HELP PROMOTE PEACE! Please join Willie J. Lightfoot – Founder, Cut the Violence, Ernest Flagler – Monroe County Legislator, and Andre – Andre’s Barbershop for the 33rd CUT THE VIOLENCE EVENT Monday, July 17, 2017 4:00 – 8:00...
2 days ago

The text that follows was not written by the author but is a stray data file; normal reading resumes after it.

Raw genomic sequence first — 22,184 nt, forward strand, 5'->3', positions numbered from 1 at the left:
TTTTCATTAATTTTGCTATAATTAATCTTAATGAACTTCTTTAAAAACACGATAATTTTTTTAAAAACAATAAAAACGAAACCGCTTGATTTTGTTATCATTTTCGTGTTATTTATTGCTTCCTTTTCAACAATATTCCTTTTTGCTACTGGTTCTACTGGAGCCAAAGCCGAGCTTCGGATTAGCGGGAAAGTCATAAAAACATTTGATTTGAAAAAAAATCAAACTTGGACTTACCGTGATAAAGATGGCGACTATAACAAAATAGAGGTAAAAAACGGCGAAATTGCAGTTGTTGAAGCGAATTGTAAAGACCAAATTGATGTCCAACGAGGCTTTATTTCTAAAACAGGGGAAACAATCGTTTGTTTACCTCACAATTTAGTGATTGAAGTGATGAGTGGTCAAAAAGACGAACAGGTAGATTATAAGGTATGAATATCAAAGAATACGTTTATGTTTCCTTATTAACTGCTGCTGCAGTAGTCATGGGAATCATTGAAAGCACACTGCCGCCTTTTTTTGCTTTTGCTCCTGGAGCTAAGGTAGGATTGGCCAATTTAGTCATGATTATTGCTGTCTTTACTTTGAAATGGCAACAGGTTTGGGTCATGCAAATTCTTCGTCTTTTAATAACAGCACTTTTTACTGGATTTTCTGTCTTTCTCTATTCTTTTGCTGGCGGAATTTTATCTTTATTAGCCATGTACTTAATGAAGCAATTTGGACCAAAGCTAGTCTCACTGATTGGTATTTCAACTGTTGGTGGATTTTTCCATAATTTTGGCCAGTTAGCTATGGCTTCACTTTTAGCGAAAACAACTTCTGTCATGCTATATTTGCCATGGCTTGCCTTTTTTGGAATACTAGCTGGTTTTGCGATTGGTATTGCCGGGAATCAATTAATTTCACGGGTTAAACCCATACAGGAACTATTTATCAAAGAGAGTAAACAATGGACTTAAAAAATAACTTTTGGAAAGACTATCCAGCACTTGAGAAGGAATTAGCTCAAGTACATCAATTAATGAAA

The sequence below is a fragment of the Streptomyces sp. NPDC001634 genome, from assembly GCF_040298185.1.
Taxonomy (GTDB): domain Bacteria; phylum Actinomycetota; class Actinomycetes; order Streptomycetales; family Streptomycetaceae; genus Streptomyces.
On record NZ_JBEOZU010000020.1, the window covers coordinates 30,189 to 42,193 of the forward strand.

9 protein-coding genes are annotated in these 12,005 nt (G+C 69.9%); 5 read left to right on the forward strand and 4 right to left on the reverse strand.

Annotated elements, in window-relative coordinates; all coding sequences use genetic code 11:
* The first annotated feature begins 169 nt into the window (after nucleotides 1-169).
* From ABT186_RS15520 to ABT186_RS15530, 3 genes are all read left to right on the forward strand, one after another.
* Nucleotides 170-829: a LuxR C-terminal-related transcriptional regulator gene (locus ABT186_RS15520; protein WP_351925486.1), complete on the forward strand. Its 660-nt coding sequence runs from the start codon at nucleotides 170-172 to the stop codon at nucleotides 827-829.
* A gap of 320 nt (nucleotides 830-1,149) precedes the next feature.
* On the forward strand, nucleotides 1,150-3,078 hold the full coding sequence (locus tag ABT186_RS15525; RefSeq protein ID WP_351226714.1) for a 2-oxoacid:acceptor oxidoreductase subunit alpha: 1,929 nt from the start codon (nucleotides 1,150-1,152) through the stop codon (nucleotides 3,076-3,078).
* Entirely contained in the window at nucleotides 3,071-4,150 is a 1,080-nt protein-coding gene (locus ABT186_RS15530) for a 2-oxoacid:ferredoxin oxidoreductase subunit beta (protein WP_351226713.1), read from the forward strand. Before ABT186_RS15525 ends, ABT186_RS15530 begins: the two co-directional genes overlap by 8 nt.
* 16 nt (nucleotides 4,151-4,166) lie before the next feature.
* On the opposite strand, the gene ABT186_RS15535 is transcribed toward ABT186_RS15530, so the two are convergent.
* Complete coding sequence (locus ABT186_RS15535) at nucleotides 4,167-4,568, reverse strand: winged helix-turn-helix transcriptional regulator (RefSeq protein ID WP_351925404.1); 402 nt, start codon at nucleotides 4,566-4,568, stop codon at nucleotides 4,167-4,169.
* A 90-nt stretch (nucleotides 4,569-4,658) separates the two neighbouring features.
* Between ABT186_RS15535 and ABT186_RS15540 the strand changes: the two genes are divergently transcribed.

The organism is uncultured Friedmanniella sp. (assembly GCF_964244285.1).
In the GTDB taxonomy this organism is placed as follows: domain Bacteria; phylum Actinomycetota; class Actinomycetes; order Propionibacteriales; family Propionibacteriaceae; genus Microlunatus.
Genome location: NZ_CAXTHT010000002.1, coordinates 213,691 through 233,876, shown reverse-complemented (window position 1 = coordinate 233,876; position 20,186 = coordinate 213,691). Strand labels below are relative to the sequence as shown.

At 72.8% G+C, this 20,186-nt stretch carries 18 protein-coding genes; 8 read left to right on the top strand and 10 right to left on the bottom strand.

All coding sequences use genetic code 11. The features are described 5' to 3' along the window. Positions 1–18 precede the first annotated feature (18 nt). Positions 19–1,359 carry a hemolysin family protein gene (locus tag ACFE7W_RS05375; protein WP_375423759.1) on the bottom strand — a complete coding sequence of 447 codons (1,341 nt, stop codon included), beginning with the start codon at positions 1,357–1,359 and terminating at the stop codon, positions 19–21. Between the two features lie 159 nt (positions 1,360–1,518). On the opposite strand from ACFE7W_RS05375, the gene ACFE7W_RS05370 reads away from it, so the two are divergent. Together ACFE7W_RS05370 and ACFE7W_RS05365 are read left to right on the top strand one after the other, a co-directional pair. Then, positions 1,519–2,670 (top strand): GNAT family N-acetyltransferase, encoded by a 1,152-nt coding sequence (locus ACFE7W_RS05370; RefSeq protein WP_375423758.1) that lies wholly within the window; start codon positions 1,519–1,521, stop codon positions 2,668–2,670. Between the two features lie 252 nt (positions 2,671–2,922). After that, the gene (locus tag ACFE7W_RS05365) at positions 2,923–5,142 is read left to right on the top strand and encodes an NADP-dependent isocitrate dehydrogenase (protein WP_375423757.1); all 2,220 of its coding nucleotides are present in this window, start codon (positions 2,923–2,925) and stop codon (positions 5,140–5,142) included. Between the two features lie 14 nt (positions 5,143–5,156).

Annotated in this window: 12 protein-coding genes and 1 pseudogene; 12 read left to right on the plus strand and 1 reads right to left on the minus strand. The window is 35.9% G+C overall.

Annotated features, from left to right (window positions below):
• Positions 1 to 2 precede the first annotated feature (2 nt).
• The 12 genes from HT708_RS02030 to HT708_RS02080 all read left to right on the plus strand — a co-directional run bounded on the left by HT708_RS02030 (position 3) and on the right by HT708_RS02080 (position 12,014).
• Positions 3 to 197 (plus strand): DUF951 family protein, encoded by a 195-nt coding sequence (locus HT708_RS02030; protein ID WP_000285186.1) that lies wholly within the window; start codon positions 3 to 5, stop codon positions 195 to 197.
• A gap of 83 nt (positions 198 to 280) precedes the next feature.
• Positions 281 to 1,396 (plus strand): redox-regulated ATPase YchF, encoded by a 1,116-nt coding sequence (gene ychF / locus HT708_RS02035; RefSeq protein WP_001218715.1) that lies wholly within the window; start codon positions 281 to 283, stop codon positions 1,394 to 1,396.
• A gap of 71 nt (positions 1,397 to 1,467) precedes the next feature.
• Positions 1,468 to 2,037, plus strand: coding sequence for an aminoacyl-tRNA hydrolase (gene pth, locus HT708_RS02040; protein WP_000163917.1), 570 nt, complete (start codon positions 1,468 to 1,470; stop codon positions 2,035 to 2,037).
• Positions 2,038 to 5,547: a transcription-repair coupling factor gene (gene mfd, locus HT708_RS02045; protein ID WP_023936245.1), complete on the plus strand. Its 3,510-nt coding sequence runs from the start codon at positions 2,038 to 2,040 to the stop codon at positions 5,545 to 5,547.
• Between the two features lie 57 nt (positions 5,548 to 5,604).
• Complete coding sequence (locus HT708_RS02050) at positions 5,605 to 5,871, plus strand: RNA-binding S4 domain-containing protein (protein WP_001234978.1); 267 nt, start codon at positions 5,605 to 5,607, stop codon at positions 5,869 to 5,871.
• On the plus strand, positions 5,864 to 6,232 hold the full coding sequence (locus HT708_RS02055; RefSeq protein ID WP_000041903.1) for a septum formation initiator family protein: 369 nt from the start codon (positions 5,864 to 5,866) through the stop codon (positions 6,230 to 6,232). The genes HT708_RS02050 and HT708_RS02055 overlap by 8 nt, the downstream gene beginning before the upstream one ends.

“Remember Ludlow!”In 1913, mine workers organized with the United Mine Workers went on strike against Rockefeller in the Colorado mountains. They fought for the eight-hour day, for safe working conditions, for an end to the company store system and better compensation, and, above all, for union recognition. They were met with brutal repression. Forced out of the company-owned houses they lived in, they set up tent colonies; union-busters mounted machine guns on cars and randomly fired into their tents at night. Many miners dug pits under their tents to attempt to protect themselves. This went on for some time, as the strikers tried to prevent the National Guard and hired gunmen from bringing in scabs and murdering their families.107 years ago today, the National Guard attacked the tent colony. In her autobiography, Mother Jones wrote that the miners “defended their home with their guns. All day long the firing continued. Men fell dead, their faces to the ground. Women dropped. The little Snyder boy was shot through the head, trying to save his kitten. A child carrying water to his dying mother was killed.”When night fell, the union-busters drenched the tents in kerosene and set fire to them; they prevented rescuers from entering to try to save the dying strikers and their families. Thirteen children burned to death in one of the pits dug under the tents.All this to prevent recognizing workers’ power and giving in to their demands.In the aftermath of Ludlow, one writer wrote of the National Guard presence in Colorado, “Peace can never be built on the foundation of Greed and Oppression. And the federal troops cannot change the system -- only the strikers can do that. And though they may lay down their arms for a time -- they will ‘Remember Ludlow!’”And so will we. ... See MoreSee Less